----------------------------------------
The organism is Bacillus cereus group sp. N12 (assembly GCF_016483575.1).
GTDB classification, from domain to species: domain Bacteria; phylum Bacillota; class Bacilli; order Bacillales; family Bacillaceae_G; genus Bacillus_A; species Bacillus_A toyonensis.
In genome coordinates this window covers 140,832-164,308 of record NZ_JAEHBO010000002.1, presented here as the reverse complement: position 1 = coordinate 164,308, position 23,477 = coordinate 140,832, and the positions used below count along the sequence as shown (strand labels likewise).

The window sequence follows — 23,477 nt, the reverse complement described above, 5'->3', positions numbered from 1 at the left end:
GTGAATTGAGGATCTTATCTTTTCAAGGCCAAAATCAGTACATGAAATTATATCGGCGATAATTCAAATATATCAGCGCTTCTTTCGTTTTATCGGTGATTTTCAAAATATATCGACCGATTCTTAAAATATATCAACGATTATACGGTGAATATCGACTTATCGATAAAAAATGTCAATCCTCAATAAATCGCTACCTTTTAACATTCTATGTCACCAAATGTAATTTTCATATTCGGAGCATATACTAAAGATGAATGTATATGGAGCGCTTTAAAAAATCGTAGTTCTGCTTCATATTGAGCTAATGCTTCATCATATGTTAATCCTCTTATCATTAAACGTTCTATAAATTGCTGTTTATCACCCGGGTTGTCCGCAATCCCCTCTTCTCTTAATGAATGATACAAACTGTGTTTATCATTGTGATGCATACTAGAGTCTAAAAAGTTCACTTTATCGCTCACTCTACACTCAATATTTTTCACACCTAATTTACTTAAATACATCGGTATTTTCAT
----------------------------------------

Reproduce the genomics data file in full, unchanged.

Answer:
The organism is Bacillus cereus group sp. N12 (assembly GCF_016483575.1).
GTDB classification, from domain to species: domain Bacteria; phylum Bacillota; class Bacilli; order Bacillales; family Bacillaceae_G; genus Bacillus_A; species Bacillus_A toyonensis.
In genome coordinates this window covers 140,832-164,308 of record NZ_JAEHBO010000002.1, presented here as the reverse complement: position 1 = coordinate 164,308, position 23,477 = coordinate 140,832, and the positions used below count along the sequence as shown (strand labels likewise).

The window sequence follows — 23,477 nt, the reverse complement described above, 5'->3', positions numbered from 1 at the left end:
GTGAATTGAGGATCTTATCTTTTCAAGGCCAAAATCAGTACATGAAATTATATCGGCGATAATTCAAATATATCAGCGCTTCTTTCGTTTTATCGGTGATTTTCAAAATATATCGACCGATTCTTAAAATATATCAACGATTATACGGTGAATATCGACTTATCGATAAAAAATGTCAATCCTCAATAAATCGCTACCTTTTAACATTCTATGTCACCAAATGTAATTTTCATATTCGGAGCATATACTAAAGATGAATGTATATGGAGCGCTTTAAAAAATCGTAGTTCTGCTTCATATTGAGCTAATGCTTCATCATATGTTAATCCTCTTATCATTAAACGTTCTATAAATTGCTGTTTATCACCCGGGTTGTCCGCAATCCCCTCTTCTCTTAATGAATGATACAAACTGTGTTTATCATTGTGATGCATACTAGAGTCTAAAAAGTTCACTTTATCGCTCACTCTACACTCAATATTTTTCACACCTAATTTACTTAAATACATCGGTATTTTCAT